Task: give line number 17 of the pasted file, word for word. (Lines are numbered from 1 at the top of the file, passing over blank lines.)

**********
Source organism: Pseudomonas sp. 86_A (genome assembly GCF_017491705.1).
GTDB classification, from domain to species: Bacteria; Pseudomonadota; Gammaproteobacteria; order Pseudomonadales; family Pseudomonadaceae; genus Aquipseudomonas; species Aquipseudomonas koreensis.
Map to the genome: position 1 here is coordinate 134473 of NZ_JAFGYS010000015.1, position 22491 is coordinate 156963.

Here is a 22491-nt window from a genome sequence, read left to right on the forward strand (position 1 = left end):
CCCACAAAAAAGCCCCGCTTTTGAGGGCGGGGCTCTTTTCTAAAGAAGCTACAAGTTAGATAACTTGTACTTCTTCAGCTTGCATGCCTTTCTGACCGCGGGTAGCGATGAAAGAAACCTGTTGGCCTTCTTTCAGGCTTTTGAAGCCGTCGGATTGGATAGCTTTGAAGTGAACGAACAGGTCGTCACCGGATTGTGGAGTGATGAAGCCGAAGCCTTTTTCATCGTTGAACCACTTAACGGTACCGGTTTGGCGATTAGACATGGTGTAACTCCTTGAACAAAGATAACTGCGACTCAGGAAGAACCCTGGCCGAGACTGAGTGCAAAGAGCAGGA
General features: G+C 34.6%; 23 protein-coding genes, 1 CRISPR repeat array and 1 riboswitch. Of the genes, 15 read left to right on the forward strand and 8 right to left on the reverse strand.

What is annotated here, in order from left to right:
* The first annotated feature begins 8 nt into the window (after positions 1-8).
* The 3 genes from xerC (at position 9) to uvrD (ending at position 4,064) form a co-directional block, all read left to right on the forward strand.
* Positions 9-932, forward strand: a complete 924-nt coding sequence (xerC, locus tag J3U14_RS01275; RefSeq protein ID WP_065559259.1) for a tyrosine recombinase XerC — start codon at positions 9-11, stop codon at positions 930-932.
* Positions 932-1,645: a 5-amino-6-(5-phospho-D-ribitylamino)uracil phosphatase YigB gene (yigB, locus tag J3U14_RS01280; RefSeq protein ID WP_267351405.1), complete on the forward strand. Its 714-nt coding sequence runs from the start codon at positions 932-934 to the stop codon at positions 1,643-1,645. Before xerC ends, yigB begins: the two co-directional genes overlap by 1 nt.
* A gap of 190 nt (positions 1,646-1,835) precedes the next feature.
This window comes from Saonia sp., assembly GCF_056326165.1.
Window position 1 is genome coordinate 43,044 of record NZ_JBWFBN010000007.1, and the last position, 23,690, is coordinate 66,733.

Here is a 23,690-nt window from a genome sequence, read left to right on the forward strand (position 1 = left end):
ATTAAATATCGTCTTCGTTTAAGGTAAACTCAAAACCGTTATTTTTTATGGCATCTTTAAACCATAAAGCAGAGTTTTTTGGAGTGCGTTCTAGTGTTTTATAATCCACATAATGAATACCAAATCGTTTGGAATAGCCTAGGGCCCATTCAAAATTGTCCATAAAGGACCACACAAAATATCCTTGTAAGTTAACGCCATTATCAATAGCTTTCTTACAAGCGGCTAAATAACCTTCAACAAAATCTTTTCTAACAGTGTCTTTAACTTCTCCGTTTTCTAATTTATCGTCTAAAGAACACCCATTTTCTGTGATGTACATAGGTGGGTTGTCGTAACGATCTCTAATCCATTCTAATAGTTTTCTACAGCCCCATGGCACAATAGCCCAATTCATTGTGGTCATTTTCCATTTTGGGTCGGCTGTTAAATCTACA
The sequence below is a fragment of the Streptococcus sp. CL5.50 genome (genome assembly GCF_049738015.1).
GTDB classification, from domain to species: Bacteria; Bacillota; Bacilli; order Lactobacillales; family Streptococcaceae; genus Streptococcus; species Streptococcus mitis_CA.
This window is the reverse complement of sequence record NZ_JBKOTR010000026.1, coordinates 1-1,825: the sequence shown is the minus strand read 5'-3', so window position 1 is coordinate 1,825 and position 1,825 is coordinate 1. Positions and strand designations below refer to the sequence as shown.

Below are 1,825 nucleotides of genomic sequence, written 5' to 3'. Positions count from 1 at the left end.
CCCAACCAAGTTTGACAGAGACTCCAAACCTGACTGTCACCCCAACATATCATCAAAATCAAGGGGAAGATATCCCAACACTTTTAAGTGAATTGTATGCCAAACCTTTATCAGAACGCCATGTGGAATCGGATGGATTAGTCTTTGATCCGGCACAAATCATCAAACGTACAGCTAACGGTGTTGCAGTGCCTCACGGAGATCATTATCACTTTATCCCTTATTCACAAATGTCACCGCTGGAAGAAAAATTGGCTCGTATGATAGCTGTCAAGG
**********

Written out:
The sequence below is a fragment of the Streptococcus sp. CL5.50 genome (genome assembly GCF_049738015.1).